California Wildfires

California Firestorm Crisis

For more information relating to the Sonoma County PSA on this page please click this link

Get answers to your questions for Comcast. Access our wildfire FAQ here

Situation Overview:

In the overnight hours between Oct. 9th and 10th, a series of wildfires rapidly swept through Northern California. According to authorities, these fires are the most deadly and devastating in California’s history. The wildfires have burned more than 217,000 acres; 40 people have been killed and 5,700 structures have been destroyed. The fires are producing unhealthy air quality in many parts of the impacted area. As progress has been made, many evacuation orders have been lifted; however, as of Sunday morning, nearly 75,000 people remain evacuated.

In a statement on Friday, Oct. 13, Pacific Gas & Electric said about 34,000 utility customers are without electricity service — and natural gas service to 47,000 customers has been shut off — mostly in Sonoma and Napa counties.

Though progress is being made, there are 15 large wildfires and degrees of containment vary. Reinforcements from other regions are helping firefighters, though winds during the weekend could challenge those gains. For more information, Cal Fire is publishing daily updates here.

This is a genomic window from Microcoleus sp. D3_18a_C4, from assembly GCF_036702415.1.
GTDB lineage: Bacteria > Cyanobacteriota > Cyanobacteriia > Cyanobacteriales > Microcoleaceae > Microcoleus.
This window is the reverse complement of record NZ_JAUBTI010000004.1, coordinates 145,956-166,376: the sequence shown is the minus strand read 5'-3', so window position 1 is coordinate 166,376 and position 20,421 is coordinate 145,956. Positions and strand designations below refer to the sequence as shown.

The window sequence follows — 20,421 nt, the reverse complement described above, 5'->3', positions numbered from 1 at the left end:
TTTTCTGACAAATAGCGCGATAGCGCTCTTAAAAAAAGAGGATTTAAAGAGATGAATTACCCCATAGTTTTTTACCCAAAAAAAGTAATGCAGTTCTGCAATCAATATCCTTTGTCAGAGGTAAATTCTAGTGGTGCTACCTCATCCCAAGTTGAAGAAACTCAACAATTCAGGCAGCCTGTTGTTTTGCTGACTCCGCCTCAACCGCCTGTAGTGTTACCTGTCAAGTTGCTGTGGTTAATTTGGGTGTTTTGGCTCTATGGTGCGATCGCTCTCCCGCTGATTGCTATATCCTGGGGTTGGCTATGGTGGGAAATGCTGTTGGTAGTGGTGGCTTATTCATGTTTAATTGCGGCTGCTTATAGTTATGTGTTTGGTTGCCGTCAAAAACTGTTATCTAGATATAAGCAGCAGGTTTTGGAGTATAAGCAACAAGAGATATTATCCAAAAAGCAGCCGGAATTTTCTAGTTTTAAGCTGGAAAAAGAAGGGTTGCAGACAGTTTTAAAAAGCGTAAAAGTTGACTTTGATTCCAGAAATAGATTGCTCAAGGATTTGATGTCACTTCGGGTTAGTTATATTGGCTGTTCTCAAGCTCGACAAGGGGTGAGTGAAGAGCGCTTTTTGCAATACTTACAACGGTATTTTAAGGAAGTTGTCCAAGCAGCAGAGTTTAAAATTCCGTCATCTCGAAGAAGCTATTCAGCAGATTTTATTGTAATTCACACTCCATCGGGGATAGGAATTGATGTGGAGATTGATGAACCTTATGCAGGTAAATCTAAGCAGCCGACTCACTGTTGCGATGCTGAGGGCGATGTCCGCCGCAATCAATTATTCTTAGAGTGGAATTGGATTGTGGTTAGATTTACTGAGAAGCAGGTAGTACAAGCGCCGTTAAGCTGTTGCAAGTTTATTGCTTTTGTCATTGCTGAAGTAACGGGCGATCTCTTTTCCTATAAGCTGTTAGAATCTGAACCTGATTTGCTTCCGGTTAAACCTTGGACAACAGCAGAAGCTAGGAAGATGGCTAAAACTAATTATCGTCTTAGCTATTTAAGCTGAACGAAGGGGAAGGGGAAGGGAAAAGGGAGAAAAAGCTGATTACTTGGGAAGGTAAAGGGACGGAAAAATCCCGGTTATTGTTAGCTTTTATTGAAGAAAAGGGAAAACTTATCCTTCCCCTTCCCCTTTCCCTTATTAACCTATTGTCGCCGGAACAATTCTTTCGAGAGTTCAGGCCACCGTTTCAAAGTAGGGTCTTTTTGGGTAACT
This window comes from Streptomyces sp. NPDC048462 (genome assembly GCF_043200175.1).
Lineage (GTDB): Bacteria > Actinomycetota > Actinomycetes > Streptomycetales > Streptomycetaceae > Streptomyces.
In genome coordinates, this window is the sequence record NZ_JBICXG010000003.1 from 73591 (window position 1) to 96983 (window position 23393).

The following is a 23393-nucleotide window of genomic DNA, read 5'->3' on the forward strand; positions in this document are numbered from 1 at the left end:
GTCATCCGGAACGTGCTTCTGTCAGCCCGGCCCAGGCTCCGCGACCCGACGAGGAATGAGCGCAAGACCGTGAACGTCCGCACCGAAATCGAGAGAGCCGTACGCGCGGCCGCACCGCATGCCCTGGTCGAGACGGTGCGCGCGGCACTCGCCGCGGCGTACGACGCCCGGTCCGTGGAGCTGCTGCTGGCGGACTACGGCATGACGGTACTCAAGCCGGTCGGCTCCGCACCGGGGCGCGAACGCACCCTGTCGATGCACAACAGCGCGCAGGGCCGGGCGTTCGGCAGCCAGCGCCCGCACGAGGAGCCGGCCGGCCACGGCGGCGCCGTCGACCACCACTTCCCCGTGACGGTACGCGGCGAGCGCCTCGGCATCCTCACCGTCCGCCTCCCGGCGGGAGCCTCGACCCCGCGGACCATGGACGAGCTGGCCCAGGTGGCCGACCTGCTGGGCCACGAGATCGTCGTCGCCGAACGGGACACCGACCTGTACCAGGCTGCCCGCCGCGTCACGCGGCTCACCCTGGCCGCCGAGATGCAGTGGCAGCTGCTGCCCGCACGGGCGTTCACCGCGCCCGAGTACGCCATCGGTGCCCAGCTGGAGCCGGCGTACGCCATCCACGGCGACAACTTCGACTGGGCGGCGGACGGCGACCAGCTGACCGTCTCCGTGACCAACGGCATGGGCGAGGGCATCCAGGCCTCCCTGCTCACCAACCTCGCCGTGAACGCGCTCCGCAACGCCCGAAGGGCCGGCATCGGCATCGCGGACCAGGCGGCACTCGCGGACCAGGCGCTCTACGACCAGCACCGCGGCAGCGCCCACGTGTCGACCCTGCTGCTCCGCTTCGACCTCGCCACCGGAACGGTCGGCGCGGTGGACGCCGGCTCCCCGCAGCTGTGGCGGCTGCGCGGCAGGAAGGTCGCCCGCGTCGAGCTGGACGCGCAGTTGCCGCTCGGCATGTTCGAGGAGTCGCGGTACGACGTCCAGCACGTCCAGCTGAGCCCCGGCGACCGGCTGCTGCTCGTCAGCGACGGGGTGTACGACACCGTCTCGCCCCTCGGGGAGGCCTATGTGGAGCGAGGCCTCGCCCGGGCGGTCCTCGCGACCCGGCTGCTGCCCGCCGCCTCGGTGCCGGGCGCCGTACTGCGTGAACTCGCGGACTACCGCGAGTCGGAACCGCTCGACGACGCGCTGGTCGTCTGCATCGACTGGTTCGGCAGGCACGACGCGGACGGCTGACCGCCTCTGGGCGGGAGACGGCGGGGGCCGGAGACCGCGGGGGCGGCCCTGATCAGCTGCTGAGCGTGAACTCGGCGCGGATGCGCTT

Comcast’s Response and Support

We’ve been restoring service throughout the entire Northern California firestorm crisis, but Comcast is now moving into widespread restoration mode throughout the area. We are working steadily to reestablish our network for our customers. We all have a long road back to business as normal, but we are making progress every day.

As the Comcast team works in these impacted areas, this is how we manage our restoration efforts:

  • We prioritize service restoration based on the largest populations.
  • However, if there is an issue with gaining access to that area, we have to focus elsewhere.
  • For example, if there are downed poles, road closures, safety concerns or the authorities have the area cordoned off, we have to deploy our crews where those constraints aren’t a factor.
  • The other consideration is power. So even if there is a larger population we’d like to serve and we can safely access that area, if there is no power in that area, we will not be able to facilitate repairs.

Often times, folks expect that when the power is restored their Xfinity services should also be restored. That is not always the case because power lines and Xfinity lines don’t always travel on the same paths.

Get detailed answers to your questions. Access our wildfire FAQ here

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